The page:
Storyline wise, it’s a great example of gaming in the gaps, with the setting being a bunch of worlds that are on the tabletop game’s maps for older eras, but have been ignored by the great powers for centuries and as a result have been almost forgotten about by the time the game is set. This allows the creators to have a dynastic battle with the cutthroat politics BattleTech is known for, while but without having to set the game apart from the official canon, which acknowledges that many of the so-called lost worlds are still out there, as well as noting the dozens of tiny human polities that ring the Inner Sphere and nobody cares about.
So yeah, thumbs up so far.
Finished Yakuza 6.
I’m not sure how I feel about the ending, I can see what they were thinking but I’m not sure it works.
There were also some significant errors on the way to the end that really broke the spell for me too. Things like saying they’ll storm the shipyard, but instead of fighting through enemies, it’s an immediate cutscene jump to the final confrontation. Nor did Kiryu get to do his now trademark 'if you wish to die, come at me! speech. Nor do I get to beat the crap out of Sugin. That Iwami was this super villain didn’t work either. Only at the end scenes do we get to see the characters of Daigo, Majima and Saejima too - who were great, but they were absent for the entire game. Granted, Daigo was in the slammer…. It’s hard not to look at it and think it should have been more than it was.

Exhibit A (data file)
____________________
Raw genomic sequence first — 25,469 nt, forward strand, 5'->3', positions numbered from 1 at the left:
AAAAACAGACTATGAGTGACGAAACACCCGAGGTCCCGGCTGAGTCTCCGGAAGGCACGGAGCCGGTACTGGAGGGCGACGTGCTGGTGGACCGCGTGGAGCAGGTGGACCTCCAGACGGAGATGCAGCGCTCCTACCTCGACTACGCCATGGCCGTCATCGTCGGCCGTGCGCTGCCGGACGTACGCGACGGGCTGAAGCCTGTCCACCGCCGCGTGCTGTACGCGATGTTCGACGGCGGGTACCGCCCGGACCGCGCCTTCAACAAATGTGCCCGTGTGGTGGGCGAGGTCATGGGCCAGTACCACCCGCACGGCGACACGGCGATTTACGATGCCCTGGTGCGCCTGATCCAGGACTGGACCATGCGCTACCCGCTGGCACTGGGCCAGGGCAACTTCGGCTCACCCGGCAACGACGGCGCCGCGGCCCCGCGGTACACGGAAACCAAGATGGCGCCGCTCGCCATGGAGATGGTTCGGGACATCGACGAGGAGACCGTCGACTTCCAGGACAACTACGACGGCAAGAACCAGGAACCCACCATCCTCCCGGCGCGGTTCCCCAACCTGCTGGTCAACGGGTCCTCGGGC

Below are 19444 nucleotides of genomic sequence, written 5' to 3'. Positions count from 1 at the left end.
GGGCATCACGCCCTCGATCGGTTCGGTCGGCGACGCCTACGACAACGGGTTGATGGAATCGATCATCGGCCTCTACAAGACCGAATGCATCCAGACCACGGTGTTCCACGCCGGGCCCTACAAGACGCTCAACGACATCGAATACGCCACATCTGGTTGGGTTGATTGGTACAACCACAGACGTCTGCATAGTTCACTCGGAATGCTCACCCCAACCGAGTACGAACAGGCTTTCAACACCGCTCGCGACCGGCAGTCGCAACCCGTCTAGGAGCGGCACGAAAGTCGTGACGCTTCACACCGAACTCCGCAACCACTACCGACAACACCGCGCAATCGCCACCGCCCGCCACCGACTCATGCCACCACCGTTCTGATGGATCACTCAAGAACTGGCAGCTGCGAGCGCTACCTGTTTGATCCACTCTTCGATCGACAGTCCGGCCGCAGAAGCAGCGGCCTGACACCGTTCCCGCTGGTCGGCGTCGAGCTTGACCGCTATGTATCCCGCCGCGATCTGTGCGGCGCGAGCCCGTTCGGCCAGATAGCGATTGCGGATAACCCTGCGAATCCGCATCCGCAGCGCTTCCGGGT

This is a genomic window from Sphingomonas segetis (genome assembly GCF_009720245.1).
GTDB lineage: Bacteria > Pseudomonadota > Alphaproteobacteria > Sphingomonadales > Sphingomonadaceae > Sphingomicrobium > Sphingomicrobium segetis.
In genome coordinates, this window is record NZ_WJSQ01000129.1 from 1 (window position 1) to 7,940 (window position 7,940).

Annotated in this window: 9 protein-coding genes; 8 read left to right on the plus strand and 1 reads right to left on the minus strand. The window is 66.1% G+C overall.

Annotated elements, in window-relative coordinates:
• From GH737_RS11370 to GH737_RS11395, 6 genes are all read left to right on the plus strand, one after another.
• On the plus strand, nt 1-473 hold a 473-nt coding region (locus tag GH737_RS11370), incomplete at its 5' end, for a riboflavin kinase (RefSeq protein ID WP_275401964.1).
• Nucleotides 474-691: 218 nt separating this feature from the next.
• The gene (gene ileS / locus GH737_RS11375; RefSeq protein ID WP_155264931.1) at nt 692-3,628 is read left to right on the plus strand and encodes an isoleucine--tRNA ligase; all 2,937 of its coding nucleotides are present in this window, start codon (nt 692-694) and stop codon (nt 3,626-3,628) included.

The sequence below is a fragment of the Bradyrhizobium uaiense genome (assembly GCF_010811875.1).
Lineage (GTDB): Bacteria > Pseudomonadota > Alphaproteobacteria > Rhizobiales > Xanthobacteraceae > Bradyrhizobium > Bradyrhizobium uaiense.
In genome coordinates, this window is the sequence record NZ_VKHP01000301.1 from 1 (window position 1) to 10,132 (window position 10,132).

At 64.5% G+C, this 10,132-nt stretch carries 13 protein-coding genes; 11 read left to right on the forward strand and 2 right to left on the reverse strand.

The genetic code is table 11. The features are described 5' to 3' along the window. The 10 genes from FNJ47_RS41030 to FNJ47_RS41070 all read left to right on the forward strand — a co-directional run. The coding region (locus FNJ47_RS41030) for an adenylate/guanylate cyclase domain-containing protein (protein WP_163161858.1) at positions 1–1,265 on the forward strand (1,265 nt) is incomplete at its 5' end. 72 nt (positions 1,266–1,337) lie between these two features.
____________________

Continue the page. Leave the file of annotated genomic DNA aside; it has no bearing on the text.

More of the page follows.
All in all, it’s a more stripped down game than either Zero or Kiwami and I think Kiwami 2 will really demonstrate how much was cut back.
A bit further into BattleTech, and one of the things I’m enjoying the most is what happens between the missions - one of the most popular ways to play the board game is an ongoing narrative, usually where the players run a mercenary company, and that’s the framework which the narrative campaign sits on - you’re the commander of a merc unit that has ties to a minor power on the edge of human space, and get caught up in a dynastic battle for control.